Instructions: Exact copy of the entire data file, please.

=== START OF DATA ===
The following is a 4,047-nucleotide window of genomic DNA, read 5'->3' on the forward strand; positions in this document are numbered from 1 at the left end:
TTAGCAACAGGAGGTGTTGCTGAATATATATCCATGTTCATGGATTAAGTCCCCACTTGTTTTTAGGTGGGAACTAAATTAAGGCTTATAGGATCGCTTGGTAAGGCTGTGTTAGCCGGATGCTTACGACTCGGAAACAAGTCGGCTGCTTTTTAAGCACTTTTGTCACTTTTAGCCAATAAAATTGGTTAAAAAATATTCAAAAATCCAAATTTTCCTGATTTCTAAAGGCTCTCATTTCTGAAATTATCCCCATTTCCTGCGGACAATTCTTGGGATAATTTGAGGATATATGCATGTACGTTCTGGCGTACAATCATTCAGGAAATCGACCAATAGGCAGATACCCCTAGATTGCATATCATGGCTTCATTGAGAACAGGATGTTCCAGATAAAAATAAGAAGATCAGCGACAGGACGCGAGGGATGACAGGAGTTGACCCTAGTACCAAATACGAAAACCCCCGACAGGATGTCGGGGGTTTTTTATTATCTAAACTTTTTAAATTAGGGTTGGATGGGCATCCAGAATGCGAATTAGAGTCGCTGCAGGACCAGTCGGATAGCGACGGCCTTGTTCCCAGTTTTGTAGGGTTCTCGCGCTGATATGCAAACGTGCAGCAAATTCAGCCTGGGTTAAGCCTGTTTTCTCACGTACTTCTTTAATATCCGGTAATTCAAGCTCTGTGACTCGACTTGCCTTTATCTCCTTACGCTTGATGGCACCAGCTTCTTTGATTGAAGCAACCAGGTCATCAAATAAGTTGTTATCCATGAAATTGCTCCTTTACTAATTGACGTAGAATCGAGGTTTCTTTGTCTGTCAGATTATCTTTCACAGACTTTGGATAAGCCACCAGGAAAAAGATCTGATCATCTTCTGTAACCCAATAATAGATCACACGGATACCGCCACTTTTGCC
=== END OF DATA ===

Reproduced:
The following is a 4,047-nucleotide window of genomic DNA, read 5'->3' on the forward strand; positions in this document are numbered from 1 at the left end:
TTAGCAACAGGAGGTGTTGCTGAATATATATCCATGTTCATGGATTAAGTCCCCACTTGTTTTTAGGTGGGAACTAAATTAAGGCTTATAGGATCGCTTGGTAAGGCTGTGTTAGCCGGATGCTTACGACTCGGAAACAAGTCGGCTGCTTTTTAAGCACTTTTGTCACTTTTAGCCAATAAAATTGGTTAAAAAATATTCAAAAATCCAAATTTTCCTGATTTCTAAAGGCTCTCATTTCTGAAATTATCCCCATTTCCTGCGGACAATTCTTGGGATAATTTGAGGATATATGCATGTACGTTCTGGCGTACAATCATTCAGGAAATCGACCAATAGGCAGATACCCCTAGATTGCATATCATGGCTTCATTGAGAACAGGATGTTCCAGATAAAAATAAGAAGATCAGCGACAGGACGCGAGGGATGACAGGAGTTGACCCTAGTACCAAATACGAAAACCCCCGACAGGATGTCGGGGGTTTTTTATTATCTAAACTTTTTAAATTAGGGTTGGATGGGCATCCAGAATGCGAATTAGAGTCGCTGCAGGACCAGTCGGATAGCGACGGCCTTGTTCCCAGTTTTGTAGGGTTCTCGCGCTGATATGCAAACGTGCAGCAAATTCAGCCTGGGTTAAGCCTGTTTTCTCACGTACTTCTTTAATATCCGGTAATTCAAGCTCTGTGACTCGACTTGCCTTTATCTCCTTACGCTTGATGGCACCAGCTTCTTTGATTGAAGCAACCAGGTCATCAAATAAGTTGTTATCCATGAAATTGCTCCTTTACTAATTGACGTAGAATCGAGGTTTCTTTGTCTGTCAGATTATCTTTCACAGACTTTGGATAAGCCACCAGGAAAAAGATCTGATCATCTTCTGTAACCCAATAATAGATCACACGGATACCGCCACTTTTGCC